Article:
Friday, 24 February 2012

Saturday night under the Martian Light.

Saturday's initial sketch of Mars
Saturday Evening:

Last Saturday evening I was all set up in the observatory to take some photos of Mars.

The Nikon D50 camera was ready, the x3 Barlow was in place, the Tal clock drive was ticking away, the skies were crystal clear.

Also my quarry had not long risen over the edge of the easterly wall of my observatory....

I good nights viewing was ahead..... PERFECT.....!!!


Perfect that was until I actually tried to image this little red beauty........!!


It quickly became apparent that my planetary photo imaging left a lot to be desired.....

I wasn't having much luck capturing my images.....then it struck me....!!!

Why am I trying to capture mediocre Mars photos on such a beautiful night.


These nights of steady seeing are so few from here in Pembrokeshire that it felt right to put the digital imaging equipment away and employ the old fashioned analogue photon detectors, namely my eyes.

Out came the pencils.... one black.... one red...and a piece of paper ...

After a few minutes of observing, Mars revealed its Snowy North Polar Cap.

Next came some darker detail near the polar cap...and a little later a strip of darker detail was seen to the South.

Mars is like one of those magic 3D holographic pictures.....you have to stare at iMars for awhile, and then slowly as if from nowhere the Martian detail will appear...

I would have had no hope of finding these features with the camera set up I was using.... I'm all in favour of astrophotography...but for me... huddled in my observatory, tonight's viewing was for the eyes of the dreamer alone.

It was great to be observing surface features again on this supposedly barren planet....

I reckon back in 1976 the Martians were standing behind both Viking landers, having a real good laugh.!!!!!  :0)

Whenever I see any surface detail on Barsoom, I'm off dreaming of Percival Lowell's nightly vigils on
Mars Hill in Flagstaff Arizona....


Percival Lowell was convinced of life on Mars, and spent 15 years extensively studying the Martian terrain, with the help of his amazing 24-inch (0.61 m) Alvan Clark Telescope.

Lowell was sure that the canals he observed were signs of intelligent life...  

It has now been shown that the canals he observed were mere optical illusions...
How disappointing!!!  :0(

Still....I reckon this fascinating ochre coloured planet has many secrets yet to be revealed...

Sunday Morning:

Tidying up my scribblings..


The following day I fired up Paintshop Pro and set to work on the previous night's drawing.

After processing  I managed to digitally draw the image below:


And after adding the written details... 

This was the final write up of my...
"Saturday night under the Martian Light"


Now is the best time to be observing Mars. The red planet will reach Opposition on the 3rd of March.

Here's a link to explain a bit more: Earthsky.org


Clear Skies and hopefully Clear Martian Skies

Monday, 6 February 2012

Pickering, the Moon, Mars and Leo.


I thought tonight would be a no go for astronomy as the clouds were back, and they covered much of the darkening sky. 

I managed a quick photo of the Moon before it disappeared into the bullying clouds..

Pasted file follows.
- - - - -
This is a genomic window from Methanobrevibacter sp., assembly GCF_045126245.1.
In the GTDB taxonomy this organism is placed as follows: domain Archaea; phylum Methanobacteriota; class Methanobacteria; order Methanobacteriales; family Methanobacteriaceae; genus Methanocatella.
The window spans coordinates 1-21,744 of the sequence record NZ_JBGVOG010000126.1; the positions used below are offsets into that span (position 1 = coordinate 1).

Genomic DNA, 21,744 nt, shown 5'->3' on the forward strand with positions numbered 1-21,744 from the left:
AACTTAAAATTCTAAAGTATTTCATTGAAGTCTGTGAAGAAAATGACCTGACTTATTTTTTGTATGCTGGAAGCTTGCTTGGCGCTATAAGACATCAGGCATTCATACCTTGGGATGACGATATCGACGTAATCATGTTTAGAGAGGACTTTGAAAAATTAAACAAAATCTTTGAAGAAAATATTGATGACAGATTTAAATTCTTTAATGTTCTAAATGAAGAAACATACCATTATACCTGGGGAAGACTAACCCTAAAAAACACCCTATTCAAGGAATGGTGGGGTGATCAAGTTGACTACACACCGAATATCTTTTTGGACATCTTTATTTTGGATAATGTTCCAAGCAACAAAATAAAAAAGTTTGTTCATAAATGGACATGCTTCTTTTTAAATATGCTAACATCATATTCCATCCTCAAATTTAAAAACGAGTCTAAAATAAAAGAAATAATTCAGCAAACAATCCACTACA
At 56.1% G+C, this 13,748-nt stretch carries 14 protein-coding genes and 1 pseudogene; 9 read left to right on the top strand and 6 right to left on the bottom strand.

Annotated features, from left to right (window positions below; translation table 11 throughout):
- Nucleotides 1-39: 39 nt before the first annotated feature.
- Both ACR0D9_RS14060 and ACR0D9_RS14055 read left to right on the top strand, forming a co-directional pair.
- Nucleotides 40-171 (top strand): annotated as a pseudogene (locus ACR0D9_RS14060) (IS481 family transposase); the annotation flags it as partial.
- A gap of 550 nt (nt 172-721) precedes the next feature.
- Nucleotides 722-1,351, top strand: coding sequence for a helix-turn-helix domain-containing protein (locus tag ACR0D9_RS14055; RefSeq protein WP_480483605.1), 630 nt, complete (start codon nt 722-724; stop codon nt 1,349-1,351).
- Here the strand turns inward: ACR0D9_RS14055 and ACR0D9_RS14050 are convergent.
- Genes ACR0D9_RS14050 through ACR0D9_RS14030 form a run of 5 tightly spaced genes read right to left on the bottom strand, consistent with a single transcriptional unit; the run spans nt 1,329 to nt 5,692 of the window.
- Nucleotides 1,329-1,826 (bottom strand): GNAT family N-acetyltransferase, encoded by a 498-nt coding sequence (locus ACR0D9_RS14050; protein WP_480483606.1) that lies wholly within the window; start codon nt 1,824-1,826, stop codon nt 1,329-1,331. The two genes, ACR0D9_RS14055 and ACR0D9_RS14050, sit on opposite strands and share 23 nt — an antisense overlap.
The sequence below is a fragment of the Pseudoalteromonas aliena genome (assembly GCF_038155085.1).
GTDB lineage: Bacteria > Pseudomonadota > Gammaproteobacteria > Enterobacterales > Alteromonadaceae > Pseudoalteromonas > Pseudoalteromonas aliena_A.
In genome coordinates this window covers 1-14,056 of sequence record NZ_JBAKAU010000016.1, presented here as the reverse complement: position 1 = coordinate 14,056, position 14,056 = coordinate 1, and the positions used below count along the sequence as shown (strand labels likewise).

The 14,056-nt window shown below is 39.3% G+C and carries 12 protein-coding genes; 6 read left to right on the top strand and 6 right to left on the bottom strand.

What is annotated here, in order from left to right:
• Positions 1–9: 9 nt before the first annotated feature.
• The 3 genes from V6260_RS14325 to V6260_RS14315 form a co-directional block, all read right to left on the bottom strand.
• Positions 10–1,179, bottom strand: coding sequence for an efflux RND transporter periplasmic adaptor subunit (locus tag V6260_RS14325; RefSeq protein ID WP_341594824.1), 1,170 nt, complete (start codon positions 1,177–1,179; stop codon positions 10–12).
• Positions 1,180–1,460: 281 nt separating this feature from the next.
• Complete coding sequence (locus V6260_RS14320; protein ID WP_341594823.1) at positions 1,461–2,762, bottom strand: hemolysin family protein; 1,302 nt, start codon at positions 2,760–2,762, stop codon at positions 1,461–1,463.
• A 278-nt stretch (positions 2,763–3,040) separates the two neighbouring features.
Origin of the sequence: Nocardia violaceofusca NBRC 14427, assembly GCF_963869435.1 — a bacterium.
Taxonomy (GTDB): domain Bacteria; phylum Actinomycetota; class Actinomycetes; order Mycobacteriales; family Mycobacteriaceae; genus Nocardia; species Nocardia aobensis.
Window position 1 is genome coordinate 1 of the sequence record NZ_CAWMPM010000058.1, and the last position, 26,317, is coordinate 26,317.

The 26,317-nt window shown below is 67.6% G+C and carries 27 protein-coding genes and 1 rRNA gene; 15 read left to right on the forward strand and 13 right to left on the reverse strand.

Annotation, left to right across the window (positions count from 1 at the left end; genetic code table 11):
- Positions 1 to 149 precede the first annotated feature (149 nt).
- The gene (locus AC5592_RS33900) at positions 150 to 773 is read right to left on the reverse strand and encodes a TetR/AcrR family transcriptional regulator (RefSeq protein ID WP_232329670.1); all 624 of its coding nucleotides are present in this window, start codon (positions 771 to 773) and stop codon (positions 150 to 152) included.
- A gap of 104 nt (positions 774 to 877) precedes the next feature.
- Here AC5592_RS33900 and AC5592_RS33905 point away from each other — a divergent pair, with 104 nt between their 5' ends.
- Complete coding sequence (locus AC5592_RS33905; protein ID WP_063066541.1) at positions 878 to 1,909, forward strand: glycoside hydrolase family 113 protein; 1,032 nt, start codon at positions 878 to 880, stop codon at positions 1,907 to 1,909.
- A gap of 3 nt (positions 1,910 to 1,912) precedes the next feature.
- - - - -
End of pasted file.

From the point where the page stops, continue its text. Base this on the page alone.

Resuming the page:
By the look of those clouds it seemed better to head indoors and sit by a warming fire.

I happened to go outside about 11.00pm and was greeted with a beautiful smiling Moon looking down at me from a completely cloud free sky .Coat,hat and scarf on... and quickly out to the observatory and roll back the roof....!!!!  :0)

The Moon was about 98% illuminated so many of the stars were washed out by the radiance of the bright moonlight... But I was able to make out a a few of the main constellations.

The one that caught my eye was Leo the Lion which was positioned right next to the Moon.

Considering the proximity of Leo to the moon Gamma Leonis "Algeiba" was easily resolved with a x3 Barlow and both the 25mm plossl and the 15mm plossl... 

These two little beauties are said to be both yellow in colour, but tonight my retina was picking up yellow on the primary star and grey/light blue on the secondary. 

It's always intrigued  me as to how every observer will see different colour variations in the same star..



Hello Mars nice to see you again.....



Hello it was... as I haven't yet attempted observing Mars this time around. 

Tonight was "first martian light" for the Tal1.  

First martian light went well, the Tal1 exceeded my expectations, and delivered a wonderful view of the Northern polar cap. 

Now that I know that the Tal1 is up to the challenge, I'm hoping to be glued to the eyepiece over the next few weeks as the red planet draws closer and closer, until it closest approach on the 5th of March. 

This time around Mars will be 100.78 million km away. 

Thankfully this distance between our worlds will undoubtedly  thwart any possible Martian invaders, that might be spying our planet with envious eyes.....!!!  :))

Humbling to think that if you ever decided to walk to Mars, it would only take about 4000 years to complete the trek....  No wonder it's so difficult to obtain a decent image in the eyepiece...  :0))


Moonshine everywhere......

As the Moon was so prominent last night I had to try a quick capture afocally with my small digicam.



Only one thing left to do tonight before the observatory roof was parked up.......

Simply lean against the observatory roof opening....

NO cameras or telescopes , NO pencils and paper....and then just look up at the night sky....!!!

AND DREAM......!!!!  :0))